She recounted the days of Lovins’ viewing and funeral.

“More than 700 people came through to hug Carla [Lovins’ wife] at the viewing,” she said.

She said the law didn’t allow him to spend enough time in jail to make up for the loss in the family’s lives, but she hopes it’s enough for the “reformation of your character … When you took Mitch’s life, you took a big part of our lives.”

Michael Campbell, Lovins’ son-in-law also spoke, calling the night of his father-in-law’s death the worst day of his life that he could recall.

“I wish I could describe the pain, but there are no words,” he said. “The image of you leaving my dad on a freezing night will forever be embedded in my mind.”

He said he’s found himself crying himself to sleep, waking up crying and bursting into tears at work and at home throughout the day. He said Lovins has great-grandchildren he’ll never get to meet and that he has grandchildren who miss him very much.

“How do you explain to a 15-year-old why someone who did drugs is in jail, but the man who killed his Pap is out there living life?” Campbell asked. “We’ve waited two years, one month and two days to hear from your mouth that you’re sorry … My family has been through hell … To me, you are nothing but a coward. I hope with every breath you take, you think of my dad, because you took his last breath.”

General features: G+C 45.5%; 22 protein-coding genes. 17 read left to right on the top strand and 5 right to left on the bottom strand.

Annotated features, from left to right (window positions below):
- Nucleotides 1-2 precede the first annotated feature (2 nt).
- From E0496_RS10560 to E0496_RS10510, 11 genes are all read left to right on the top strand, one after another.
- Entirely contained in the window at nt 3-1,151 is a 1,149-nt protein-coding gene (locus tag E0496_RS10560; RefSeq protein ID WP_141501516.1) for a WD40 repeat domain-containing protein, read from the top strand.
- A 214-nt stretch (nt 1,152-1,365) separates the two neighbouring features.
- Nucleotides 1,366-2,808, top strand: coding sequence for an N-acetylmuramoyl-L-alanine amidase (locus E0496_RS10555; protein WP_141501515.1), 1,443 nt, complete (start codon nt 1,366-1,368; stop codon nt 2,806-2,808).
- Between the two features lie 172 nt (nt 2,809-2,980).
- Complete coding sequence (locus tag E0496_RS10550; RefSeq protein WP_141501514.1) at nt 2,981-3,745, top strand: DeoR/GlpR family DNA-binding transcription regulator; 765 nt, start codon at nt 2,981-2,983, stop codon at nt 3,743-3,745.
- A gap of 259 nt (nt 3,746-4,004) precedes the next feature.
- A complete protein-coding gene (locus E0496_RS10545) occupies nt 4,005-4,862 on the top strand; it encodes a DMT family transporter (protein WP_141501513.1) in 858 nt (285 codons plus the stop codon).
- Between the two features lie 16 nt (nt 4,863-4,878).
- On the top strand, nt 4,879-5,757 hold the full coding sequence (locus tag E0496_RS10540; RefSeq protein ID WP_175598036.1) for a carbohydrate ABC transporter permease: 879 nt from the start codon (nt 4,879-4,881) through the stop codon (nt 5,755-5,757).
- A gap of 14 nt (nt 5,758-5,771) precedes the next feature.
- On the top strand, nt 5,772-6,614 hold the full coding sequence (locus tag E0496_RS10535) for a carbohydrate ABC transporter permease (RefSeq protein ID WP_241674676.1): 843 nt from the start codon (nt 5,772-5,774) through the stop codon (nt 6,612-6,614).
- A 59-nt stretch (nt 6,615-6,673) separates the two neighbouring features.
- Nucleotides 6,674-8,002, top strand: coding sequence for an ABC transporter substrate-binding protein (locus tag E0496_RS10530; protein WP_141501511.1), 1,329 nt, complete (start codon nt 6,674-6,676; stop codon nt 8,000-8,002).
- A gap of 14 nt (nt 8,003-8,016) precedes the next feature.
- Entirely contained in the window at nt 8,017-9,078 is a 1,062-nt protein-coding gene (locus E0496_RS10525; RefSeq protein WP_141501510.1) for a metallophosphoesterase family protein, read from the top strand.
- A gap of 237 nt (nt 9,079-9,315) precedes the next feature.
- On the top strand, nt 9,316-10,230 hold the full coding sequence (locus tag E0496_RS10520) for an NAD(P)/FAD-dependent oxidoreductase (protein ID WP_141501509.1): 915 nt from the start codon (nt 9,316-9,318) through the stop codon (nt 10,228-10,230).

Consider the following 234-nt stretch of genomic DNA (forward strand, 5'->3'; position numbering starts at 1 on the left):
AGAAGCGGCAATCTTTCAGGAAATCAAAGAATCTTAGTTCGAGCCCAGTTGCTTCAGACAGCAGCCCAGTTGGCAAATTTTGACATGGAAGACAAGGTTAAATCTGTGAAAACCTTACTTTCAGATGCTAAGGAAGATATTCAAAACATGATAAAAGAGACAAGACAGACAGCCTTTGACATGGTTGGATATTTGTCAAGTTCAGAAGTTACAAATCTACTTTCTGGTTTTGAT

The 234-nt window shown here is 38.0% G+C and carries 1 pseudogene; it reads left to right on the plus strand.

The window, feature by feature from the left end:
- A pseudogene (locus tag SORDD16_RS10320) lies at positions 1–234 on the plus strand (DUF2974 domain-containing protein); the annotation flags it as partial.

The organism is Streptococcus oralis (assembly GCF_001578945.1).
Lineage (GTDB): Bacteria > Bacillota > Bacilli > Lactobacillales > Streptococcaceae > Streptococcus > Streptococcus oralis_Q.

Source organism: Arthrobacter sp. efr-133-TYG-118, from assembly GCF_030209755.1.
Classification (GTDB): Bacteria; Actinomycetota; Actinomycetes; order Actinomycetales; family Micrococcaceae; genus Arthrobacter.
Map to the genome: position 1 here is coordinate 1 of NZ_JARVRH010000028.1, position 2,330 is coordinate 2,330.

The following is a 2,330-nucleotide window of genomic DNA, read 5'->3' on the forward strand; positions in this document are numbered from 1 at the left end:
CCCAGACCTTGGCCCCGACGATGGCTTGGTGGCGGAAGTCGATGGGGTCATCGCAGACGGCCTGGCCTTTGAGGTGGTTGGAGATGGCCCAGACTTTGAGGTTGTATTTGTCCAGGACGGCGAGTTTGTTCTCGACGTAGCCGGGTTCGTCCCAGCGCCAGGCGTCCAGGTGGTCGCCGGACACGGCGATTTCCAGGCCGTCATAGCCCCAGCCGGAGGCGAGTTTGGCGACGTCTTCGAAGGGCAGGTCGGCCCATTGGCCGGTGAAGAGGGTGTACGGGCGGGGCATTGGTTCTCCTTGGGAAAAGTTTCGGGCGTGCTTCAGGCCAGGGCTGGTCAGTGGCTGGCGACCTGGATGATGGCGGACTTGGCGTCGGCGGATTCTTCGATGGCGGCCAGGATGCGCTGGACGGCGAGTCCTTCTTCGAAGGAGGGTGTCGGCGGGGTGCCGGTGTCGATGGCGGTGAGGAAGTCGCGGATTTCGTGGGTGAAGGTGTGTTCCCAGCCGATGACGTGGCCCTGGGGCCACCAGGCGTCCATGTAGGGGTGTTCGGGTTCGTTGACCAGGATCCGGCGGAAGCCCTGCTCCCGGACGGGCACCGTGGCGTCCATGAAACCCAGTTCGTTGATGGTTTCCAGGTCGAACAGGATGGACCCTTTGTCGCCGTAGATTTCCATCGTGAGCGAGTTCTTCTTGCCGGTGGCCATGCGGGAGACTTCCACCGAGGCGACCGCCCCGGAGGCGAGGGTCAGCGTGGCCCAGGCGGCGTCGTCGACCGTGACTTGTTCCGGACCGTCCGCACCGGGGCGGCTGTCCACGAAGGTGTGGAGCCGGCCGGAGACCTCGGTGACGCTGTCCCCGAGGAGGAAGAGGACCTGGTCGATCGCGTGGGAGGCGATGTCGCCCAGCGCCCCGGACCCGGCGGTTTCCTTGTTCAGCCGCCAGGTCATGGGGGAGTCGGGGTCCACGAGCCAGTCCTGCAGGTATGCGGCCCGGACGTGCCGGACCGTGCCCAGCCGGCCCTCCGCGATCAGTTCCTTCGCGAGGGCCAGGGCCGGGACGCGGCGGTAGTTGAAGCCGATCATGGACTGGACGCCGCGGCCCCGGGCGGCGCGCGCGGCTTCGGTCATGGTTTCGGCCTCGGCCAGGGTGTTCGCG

Clarissa Akers is Lovins’ step-daughter.

“To my children, he was known as Papa,” she said, “and to me, he’s more of a father than my biological one ever was … Mitch was always available when he was needed … [and] now he is no more.”

She said the most was taken from her mother, Carla.

“Her lover, partner and the half that made her whole is forever gone,” she said. “The look on her face when I went over there will forever be in my mind.
“All we have to hold onto are memories we have and stories we share,” Akers said.

'I’ve been lost ever since that dreadful night'
Throughout the testimonies, Deaton kept his head bowed. He began to cry when Lovins’ son, Mitchell Brian Lovins took the stand. Brian Lovins is an active member of the US military and Deaton also served in the US Army. Brian Lovins’ began his statement with the Soldier’s Creed, listing off the core values of the American soldier.

“You didn’t exhibit any of these that night,” Brian Lovins said. “These are the values all soldiers, past and present, live by. The night you hit my father and left him to die, you exhibited none of these values, even after your passenger turned you in.”

Brian Lovins said he has been in service to the United States for the past 29 years and had been deployed three times in combat.

“If I hadn’t lived by these values, I would have lost a lot of soldiers who relied on me,” he said. “… You, Derek, are not and never were a soldier.”

Brian Lovins said when he was in a war zone overseas, he was responsible for having the answers for both his subordinates and his superiors.

“In my personal life, I didn’t always have the answers, but when I had questions, I knew I could go to my dad,” he said. “I’ve been lost ever since that dreadful night … My mother passed away 20 years ago. All I and my sisters had was my dad. If you had rendered first aide, which you were taught to do in the Army, I might have a different opinion of you.”